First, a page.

Everything about reading glasses you need to know

Lensmart 2021-10-07 22:45:27

As you age your close-up vision naturally deteriorates. This is a completely natural process however it can mean you may struggle to read a book comfortably or work at your computer for long periods of time without causing eye strain. But do not fear! Reading glasses are here to save the day.

Lensmart's reading glasses

They are designed to only be worn for close-up work, and when you are not using them, you might tuck your glasses case into your bag, or you might wear them with a cord around your neck. Some may even require two sets of eyeglasses: for for close print such as books and another for mid-distance reading such as using a computer screen.

How do reading glasses work?

A common misconception made about reading glasses is the assumption that they magnify small print. They don't; they actually work by providing the correct diopter strength making it easier to read small print. Reading glasses are available in diopter strengths between +0.75 to +4.00 and can be purchased both over the counter and online.

reading glasses activities power chart

Manufacturers may refer to diopter strength as magnification power in order to ease confusion with anyone unfamiliar with the inner workings of reading glasses. But remember they aren't the same thing even though the terms may be used interchangeably.

With every diopter there is a sweet spot range where close vision is brought into sharper focus. This will change from person to person. If the diopter is too weak for your individual needs, then you will notice that you need to move the reading material farther away from your face so it can be clearly seen. If the diopter is too strong then you may find yourself holding your book a little too close for comfort.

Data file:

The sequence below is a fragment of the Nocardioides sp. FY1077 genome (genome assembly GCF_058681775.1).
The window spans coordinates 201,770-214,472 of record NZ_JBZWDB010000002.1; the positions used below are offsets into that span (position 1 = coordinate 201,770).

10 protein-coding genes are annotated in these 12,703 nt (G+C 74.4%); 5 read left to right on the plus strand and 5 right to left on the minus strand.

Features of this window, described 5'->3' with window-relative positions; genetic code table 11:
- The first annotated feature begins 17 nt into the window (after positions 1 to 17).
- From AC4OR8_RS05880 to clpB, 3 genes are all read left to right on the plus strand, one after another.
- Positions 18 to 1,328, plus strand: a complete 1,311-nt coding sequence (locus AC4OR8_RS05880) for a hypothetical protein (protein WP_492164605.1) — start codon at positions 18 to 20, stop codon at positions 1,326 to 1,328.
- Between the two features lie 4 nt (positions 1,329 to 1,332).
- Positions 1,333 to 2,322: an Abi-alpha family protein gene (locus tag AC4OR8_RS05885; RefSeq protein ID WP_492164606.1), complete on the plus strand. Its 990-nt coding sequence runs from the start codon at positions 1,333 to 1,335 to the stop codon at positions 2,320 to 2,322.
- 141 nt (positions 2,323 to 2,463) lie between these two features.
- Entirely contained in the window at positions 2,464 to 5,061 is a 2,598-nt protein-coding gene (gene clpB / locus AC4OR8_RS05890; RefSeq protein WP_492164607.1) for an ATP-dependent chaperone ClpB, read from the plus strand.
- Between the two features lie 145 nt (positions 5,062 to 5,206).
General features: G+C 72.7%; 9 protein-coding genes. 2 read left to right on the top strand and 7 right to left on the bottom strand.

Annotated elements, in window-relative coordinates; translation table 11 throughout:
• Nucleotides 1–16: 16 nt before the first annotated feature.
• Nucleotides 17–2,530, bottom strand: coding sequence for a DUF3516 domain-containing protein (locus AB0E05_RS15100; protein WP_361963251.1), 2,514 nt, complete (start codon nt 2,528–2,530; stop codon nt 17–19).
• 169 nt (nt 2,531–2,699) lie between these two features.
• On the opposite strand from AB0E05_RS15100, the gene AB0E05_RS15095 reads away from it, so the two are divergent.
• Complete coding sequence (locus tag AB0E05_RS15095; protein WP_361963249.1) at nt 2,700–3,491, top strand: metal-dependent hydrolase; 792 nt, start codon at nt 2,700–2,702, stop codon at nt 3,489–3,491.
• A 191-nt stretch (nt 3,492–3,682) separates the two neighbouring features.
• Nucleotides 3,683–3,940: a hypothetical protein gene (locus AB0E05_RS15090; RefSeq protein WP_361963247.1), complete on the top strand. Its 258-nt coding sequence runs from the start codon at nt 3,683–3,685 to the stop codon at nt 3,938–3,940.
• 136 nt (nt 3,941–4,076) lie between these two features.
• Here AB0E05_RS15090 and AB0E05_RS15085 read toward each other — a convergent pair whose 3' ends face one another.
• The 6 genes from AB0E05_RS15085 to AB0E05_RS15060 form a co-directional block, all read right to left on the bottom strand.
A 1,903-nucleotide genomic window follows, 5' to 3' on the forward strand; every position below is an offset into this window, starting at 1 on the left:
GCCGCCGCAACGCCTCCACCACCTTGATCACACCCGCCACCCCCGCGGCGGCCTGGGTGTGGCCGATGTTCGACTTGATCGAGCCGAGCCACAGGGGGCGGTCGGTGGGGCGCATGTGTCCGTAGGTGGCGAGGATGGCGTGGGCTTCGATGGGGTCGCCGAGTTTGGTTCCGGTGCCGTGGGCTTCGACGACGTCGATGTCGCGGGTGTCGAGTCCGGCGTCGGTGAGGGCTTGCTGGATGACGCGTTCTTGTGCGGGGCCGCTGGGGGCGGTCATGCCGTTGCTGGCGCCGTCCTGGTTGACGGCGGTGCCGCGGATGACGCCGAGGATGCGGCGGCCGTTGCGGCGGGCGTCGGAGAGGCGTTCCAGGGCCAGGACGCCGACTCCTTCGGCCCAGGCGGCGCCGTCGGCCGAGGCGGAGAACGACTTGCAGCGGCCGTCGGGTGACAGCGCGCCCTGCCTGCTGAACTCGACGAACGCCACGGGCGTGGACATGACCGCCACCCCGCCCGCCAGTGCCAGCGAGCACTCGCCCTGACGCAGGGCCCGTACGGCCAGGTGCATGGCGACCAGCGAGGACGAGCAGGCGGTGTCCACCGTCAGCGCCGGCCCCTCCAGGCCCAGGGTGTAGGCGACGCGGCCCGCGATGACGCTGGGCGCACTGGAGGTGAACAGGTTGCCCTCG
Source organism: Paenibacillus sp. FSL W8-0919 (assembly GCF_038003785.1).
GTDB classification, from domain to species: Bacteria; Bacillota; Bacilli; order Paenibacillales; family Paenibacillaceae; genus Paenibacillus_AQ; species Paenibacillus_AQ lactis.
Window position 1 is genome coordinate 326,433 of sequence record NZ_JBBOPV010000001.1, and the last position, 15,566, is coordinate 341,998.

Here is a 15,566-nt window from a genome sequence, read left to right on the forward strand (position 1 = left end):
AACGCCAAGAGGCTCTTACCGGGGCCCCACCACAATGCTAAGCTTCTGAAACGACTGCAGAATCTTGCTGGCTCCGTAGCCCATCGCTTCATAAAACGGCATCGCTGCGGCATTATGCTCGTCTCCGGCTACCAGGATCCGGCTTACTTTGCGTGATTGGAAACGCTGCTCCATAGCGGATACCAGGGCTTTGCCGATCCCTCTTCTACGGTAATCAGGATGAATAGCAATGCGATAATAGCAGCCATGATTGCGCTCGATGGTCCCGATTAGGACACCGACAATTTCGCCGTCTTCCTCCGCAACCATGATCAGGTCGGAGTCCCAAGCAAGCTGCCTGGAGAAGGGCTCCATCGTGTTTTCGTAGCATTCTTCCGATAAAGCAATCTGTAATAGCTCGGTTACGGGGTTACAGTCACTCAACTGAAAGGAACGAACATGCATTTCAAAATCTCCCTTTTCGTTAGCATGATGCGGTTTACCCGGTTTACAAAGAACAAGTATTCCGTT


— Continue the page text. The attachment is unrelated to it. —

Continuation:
The average person holds reading material between 14-18 inches away from their face. To restore the ability to read within this range you will need a diopter that sharpens focus within the distance. For a pair of glasses used for working at a desk and using a computer monitor, you will be reading from 24 inches away, so you will need a weaker power diopter than you would for reading.

When to wear reading glasses?

It is exactly as it says on the tin; you use reading glasses for reading. But that isn't all you may use them for. Reading glasses can be used for any close up work in which you may be holding objects in close proximity such as threading a fishing line or sewing. Just grab your handy reading glasses when you are having difficulty with any close up task.

Reading glasses for women

If you find that it's easier to read if you hold reading materials further away from your face, have blurry vision when doing close-up work, struggle to read in dim light, and have tension headaches at the end of a workday, then it might be a good idea to take a quick eye exam.

Most people will experience eye degeneration starting in their forties, and their eyesight will continue to worsen until about sixty-five years old. So age can be a solid indicator of whether or not you need reading glasses. Presbyopia is common in old age and results in the loss of the ability to concentrate on close-up objects.

How to pick the best reading glasses?

Once you have come to the conclusion that you need reading glasses, you then have the question of which pair is the best? Or which pair is best for me? There is no one-size-fits-all when it comes to eyewear.